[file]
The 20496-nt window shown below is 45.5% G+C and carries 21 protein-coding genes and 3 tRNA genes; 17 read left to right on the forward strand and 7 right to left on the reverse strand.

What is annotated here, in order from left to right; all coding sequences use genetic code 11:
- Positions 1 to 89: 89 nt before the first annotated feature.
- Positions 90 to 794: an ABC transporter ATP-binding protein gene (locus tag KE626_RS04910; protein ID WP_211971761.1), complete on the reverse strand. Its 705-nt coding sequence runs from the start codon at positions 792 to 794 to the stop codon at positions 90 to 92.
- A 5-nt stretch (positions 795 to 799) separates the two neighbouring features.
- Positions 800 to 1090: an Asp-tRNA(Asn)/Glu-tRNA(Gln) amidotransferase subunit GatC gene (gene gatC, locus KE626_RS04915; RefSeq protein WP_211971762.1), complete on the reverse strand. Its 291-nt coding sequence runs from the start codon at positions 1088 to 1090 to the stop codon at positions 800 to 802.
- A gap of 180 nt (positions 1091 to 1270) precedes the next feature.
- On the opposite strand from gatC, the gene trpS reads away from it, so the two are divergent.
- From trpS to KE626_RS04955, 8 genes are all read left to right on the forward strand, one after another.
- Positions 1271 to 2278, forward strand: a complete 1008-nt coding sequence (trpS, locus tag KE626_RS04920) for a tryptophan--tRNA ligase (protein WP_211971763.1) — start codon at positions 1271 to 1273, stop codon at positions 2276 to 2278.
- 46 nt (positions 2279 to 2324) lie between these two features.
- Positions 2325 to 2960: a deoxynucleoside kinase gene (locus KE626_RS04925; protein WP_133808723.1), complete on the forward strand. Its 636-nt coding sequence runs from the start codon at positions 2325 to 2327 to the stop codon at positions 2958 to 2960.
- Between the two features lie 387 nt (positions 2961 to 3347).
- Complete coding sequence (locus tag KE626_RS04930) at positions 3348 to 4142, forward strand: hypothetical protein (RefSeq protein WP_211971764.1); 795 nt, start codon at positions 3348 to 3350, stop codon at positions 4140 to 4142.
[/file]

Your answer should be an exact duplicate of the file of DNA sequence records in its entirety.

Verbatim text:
The 20496-nt window shown below is 45.5% G+C and carries 21 protein-coding genes and 3 tRNA genes; 17 read left to right on the forward strand and 7 right to left on the reverse strand.

What is annotated here, in order from left to right; all coding sequences use genetic code 11:
- Positions 1 to 89: 89 nt before the first annotated feature.
- Positions 90 to 794: an ABC transporter ATP-binding protein gene (locus tag KE626_RS04910; protein ID WP_211971761.1), complete on the reverse strand. Its 705-nt coding sequence runs from the start codon at positions 792 to 794 to the stop codon at positions 90 to 92.
- A 5-nt stretch (positions 795 to 799) separates the two neighbouring features.
- Positions 800 to 1090: an Asp-tRNA(Asn)/Glu-tRNA(Gln) amidotransferase subunit GatC gene (gene gatC, locus KE626_RS04915; RefSeq protein WP_211971762.1), complete on the reverse strand. Its 291-nt coding sequence runs from the start codon at positions 1088 to 1090 to the stop codon at positions 800 to 802.
- A gap of 180 nt (positions 1091 to 1270) precedes the next feature.
- On the opposite strand from gatC, the gene trpS reads away from it, so the two are divergent.
- From trpS to KE626_RS04955, 8 genes are all read left to right on the forward strand, one after another.
- Positions 1271 to 2278, forward strand: a complete 1008-nt coding sequence (trpS, locus tag KE626_RS04920) for a tryptophan--tRNA ligase (protein WP_211971763.1) — start codon at positions 1271 to 1273, stop codon at positions 2276 to 2278.
- 46 nt (positions 2279 to 2324) lie between these two features.
- Positions 2325 to 2960: a deoxynucleoside kinase gene (locus KE626_RS04925; protein WP_133808723.1), complete on the forward strand. Its 636-nt coding sequence runs from the start codon at positions 2325 to 2327 to the stop codon at positions 2958 to 2960.
- Between the two features lie 387 nt (positions 2961 to 3347).
- Complete coding sequence (locus tag KE626_RS04930) at positions 3348 to 4142, forward strand: hypothetical protein (RefSeq protein WP_211971764.1); 795 nt, start codon at positions 3348 to 3350, stop codon at positions 4140 to 4142.